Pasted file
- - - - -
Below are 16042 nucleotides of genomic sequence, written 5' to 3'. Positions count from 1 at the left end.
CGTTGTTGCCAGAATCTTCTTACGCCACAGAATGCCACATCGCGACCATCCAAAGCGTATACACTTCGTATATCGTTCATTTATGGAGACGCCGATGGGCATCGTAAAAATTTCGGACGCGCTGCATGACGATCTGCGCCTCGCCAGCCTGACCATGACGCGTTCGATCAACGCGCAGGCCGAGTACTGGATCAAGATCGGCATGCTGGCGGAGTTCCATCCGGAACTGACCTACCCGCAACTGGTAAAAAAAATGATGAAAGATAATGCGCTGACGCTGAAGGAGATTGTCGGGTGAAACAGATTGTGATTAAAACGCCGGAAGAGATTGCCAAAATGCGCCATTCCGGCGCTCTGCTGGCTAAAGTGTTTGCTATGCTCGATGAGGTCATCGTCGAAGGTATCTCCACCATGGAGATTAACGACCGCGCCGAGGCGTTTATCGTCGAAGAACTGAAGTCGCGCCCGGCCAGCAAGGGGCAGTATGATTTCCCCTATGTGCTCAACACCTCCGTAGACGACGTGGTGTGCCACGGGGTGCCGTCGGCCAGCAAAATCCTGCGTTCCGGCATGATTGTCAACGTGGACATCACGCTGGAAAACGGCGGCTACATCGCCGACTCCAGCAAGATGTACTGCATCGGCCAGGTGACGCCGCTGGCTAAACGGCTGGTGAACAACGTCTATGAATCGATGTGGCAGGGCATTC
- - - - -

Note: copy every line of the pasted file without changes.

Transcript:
Below are 16042 nucleotides of genomic sequence, written 5' to 3'. Positions count from 1 at the left end.
CGTTGTTGCCAGAATCTTCTTACGCCACAGAATGCCACATCGCGACCATCCAAAGCGTATACACTTCGTATATCGTTCATTTATGGAGACGCCGATGGGCATCGTAAAAATTTCGGACGCGCTGCATGACGATCTGCGCCTCGCCAGCCTGACCATGACGCGTTCGATCAACGCGCAGGCCGAGTACTGGATCAAGATCGGCATGCTGGCGGAGTTCCATCCGGAACTGACCTACCCGCAACTGGTAAAAAAAATGATGAAAGATAATGCGCTGACGCTGAAGGAGATTGTCGGGTGAAACAGATTGTGATTAAAACGCCGGAAGAGATTGCCAAAATGCGCCATTCCGGCGCTCTGCTGGCTAAAGTGTTTGCTATGCTCGATGAGGTCATCGTCGAAGGTATCTCCACCATGGAGATTAACGACCGCGCCGAGGCGTTTATCGTCGAAGAACTGAAGTCGCGCCCGGCCAGCAAGGGGCAGTATGATTTCCCCTATGTGCTCAACACCTCCGTAGACGACGTGGTGTGCCACGGGGTGCCGTCGGCCAGCAAAATCCTGCGTTCCGGCATGATTGTCAACGTGGACATCACGCTGGAAAACGGCGGCTACATCGCCGACTCCAGCAAGATGTACTGCATCGGCCAGGTGACGCCGCTGGCTAAACGGCTGGTGAACAACGTCTATGAATCGATGTGGCAGGGCATTC